Louise Bogan (1897-1970)
Louise Bogan (August 11, 1897 - February 4, 1970) wrote six books of poetry and three books of prose. Her poems were published in the New Republic, the Nation, Poetry: A Magazine of Verse, Scribner’s, and Atlantic Monthly. She also reviewed poetry for The New Yorker for 38 years. She did not enjoy talking about herself and found confessional poetry to be self-indulgent. She kept to strict lyrical forms, yet managed to convey a lot of emotion in her work. Bogan was fascinated with exploring the dissonance between the heart and the mind.
Bogan was born in Maine to a working class family, and her mother struggled with mental illness. She completed only one year of college. Despite these impediments, Bogan was appointed US Poet Laureate in 1945, the first woman to be so honored.
Bogan is the author of six books of poems: Body of This Death (1923), Dark Summer (1929), The Sleeping Fury (1937), Poems and New Poems (1941), Collected Poems, 1923 – 1953 (1954), and The Blue Estuaries (1968). In addition, she translated works by Ernst Jünger, Johan Wolfgang von Goethe, Yvan Goll, and Jules Renard. Her criticism was collected in Achievement in American Poetry, 1900-1950 (1951), and she co-edited The Golden Journey: Poems for Young People (with William Jay Smith, 1965). Her selected letters were published posthumously in 1973, as was an autobiography, Journey Around My Room (1980).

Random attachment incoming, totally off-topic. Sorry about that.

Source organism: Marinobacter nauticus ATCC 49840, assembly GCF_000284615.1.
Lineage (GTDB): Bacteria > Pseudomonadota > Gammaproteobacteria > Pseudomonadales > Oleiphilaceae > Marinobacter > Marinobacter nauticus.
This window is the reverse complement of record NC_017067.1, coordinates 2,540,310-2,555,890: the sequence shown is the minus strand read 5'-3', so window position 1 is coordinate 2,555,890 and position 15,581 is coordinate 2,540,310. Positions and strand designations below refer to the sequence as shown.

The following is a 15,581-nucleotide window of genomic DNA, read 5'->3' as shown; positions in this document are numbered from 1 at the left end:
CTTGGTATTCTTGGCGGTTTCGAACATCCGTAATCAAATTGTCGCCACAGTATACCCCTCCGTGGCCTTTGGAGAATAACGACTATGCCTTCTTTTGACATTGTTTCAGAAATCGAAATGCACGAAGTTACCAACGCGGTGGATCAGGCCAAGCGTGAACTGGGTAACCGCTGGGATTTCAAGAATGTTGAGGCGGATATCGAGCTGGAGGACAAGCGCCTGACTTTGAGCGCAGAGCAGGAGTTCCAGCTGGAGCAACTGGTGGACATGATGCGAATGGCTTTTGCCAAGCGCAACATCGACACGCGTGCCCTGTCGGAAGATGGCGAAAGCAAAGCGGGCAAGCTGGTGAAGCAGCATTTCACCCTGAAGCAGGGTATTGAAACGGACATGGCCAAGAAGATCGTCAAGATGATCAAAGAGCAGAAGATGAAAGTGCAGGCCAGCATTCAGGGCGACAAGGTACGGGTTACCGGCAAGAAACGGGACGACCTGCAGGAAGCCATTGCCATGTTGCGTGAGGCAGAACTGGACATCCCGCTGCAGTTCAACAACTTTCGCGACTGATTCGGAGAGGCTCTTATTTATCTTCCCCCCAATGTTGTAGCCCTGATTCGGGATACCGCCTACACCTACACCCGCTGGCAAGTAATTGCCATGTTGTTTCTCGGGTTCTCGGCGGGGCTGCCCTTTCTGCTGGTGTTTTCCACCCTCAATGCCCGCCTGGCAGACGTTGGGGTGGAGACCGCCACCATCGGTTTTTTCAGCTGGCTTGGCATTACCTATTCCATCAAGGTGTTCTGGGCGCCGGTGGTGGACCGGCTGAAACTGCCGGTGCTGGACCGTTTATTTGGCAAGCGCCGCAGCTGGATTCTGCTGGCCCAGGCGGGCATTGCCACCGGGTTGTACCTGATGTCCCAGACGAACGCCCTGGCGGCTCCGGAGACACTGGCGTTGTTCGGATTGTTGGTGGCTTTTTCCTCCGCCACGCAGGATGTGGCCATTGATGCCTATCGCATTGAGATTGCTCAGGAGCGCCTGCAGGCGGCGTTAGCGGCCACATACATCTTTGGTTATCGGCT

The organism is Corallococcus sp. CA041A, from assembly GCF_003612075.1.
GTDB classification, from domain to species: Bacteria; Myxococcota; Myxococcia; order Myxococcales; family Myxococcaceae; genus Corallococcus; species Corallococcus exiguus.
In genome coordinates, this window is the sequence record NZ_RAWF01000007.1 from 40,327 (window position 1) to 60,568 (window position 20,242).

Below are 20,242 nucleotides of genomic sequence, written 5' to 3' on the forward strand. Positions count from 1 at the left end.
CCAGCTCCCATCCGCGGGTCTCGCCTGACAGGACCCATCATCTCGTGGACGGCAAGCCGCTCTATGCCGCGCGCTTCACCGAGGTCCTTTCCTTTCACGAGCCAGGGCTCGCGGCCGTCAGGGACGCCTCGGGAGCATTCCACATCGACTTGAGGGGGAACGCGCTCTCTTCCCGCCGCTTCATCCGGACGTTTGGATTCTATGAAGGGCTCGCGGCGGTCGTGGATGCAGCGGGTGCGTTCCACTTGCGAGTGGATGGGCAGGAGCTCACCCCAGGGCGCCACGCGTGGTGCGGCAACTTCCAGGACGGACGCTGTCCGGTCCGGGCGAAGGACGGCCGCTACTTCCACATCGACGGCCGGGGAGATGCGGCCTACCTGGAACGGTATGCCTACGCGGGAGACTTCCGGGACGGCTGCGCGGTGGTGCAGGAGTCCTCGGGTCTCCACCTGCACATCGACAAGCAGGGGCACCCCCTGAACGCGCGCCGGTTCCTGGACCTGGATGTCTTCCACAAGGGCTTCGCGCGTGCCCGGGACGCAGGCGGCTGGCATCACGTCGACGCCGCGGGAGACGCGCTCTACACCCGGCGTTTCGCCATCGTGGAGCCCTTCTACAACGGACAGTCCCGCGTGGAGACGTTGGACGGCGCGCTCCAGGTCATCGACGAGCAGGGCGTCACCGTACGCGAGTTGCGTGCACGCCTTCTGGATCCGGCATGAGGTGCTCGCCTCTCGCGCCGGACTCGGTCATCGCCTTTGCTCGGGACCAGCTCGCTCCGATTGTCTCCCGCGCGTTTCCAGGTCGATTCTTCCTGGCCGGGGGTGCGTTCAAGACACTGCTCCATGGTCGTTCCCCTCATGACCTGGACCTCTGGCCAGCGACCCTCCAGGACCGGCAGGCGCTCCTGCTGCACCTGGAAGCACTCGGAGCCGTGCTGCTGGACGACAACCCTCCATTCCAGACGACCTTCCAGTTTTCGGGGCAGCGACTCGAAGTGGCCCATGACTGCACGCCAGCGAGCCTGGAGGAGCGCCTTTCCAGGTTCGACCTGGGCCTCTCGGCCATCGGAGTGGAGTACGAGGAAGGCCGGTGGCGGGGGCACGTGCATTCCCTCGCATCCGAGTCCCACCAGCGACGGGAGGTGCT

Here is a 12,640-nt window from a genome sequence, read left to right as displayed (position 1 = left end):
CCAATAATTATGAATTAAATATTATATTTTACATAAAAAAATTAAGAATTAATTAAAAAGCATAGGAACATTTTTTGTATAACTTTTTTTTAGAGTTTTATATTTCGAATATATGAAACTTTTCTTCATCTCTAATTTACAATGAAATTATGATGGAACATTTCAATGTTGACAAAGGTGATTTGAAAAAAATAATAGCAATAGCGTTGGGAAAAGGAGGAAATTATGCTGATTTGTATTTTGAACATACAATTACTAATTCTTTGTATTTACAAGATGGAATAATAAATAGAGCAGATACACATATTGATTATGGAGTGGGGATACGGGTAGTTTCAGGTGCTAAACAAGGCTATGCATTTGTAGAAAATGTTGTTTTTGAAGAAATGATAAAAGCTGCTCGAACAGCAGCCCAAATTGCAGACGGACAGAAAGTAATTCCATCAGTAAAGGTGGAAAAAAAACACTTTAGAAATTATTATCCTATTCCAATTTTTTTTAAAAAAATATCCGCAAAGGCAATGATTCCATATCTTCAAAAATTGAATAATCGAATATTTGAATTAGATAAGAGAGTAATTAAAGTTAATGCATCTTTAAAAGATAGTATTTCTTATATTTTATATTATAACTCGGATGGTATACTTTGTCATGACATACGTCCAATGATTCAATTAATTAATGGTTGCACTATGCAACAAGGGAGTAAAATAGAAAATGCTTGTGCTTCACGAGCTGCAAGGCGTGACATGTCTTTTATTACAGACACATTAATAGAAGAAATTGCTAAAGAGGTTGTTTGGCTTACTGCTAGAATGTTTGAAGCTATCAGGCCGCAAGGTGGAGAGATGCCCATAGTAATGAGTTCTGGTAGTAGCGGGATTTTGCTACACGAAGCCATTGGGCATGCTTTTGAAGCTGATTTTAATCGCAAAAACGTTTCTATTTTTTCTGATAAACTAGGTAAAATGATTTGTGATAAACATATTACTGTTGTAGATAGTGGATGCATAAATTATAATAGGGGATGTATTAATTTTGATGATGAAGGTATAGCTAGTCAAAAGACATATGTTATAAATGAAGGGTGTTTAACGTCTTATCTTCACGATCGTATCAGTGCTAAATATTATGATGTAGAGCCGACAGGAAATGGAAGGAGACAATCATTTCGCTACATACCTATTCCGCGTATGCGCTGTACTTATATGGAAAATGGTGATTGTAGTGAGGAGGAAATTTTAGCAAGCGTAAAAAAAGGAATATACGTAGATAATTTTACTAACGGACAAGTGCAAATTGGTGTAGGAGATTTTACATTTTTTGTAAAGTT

Bogan was a visiting professor at the University of Washington, the University of Chicago, the University of Arkansas, and Brandeis University. Her honors include a Bollingen Award and an Academy of American Poets award.
Written by Word Works intern Monica Root October 2013; edited by Kim Roberts January 2016.